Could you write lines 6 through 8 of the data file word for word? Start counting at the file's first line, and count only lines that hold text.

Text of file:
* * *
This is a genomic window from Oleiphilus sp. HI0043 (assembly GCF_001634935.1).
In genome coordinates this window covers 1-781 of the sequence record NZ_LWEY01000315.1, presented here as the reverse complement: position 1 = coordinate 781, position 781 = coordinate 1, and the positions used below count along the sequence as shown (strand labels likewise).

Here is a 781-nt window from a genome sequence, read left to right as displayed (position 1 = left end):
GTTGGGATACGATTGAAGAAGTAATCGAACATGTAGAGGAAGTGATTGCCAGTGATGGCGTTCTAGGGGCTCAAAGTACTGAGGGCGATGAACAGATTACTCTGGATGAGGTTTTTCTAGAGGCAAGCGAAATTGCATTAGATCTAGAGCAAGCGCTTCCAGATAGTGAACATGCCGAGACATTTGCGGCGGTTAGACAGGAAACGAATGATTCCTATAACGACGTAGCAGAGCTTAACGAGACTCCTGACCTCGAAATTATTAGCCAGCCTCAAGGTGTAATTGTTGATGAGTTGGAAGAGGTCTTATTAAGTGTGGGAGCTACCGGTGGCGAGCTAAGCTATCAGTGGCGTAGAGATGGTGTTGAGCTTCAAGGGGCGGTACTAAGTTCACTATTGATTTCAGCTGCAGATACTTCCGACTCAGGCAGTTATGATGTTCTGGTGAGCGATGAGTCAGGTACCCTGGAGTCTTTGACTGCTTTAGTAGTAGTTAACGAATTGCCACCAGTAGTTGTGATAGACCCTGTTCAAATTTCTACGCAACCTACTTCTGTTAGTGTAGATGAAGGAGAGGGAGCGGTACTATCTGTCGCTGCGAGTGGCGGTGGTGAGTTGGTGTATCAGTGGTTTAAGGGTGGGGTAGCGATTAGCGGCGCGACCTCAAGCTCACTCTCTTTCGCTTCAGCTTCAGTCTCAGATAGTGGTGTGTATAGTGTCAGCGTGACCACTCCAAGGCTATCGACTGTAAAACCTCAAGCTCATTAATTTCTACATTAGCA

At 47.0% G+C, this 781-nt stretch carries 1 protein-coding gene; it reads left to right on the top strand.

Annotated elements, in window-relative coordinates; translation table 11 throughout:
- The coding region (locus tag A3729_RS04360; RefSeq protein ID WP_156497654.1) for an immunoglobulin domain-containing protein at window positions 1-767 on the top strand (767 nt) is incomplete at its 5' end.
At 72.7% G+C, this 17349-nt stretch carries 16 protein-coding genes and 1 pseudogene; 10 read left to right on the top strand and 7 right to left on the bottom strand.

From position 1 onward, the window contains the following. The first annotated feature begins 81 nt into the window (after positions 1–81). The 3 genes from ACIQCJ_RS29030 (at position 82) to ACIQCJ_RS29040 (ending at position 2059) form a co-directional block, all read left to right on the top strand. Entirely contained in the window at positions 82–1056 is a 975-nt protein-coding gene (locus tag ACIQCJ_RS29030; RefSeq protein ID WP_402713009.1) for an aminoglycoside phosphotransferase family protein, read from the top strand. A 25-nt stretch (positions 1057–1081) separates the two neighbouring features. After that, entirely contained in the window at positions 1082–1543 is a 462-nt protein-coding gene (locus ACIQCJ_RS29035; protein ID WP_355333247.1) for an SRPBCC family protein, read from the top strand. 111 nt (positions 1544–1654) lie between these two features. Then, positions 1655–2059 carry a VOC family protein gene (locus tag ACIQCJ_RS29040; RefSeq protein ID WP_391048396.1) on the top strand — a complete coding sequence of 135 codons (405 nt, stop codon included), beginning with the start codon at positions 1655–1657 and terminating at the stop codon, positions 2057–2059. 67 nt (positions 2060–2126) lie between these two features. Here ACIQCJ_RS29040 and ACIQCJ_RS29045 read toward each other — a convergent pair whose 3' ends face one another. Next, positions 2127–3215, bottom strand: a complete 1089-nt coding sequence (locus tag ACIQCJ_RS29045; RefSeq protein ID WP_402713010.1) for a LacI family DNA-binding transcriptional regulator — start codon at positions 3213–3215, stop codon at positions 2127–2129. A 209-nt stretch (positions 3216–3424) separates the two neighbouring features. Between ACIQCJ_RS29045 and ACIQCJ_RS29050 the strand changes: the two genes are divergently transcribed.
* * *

Annotated elements, in window-relative coordinates; translation table 11 throughout:
- The coding region (locus tag A3729_RS04360; RefSeq protein ID WP_156497654.1) for an immunoglobulin domain-containing protein at window positions 1-767 on the top strand (767 nt) is incomplete at its 5' end.
At 72.7% G+C, this 17349-nt stretch carries 16 protein-coding genes and 1 pseudogene; 10 read left to right on the top strand and 7 right to left on the bottom strand.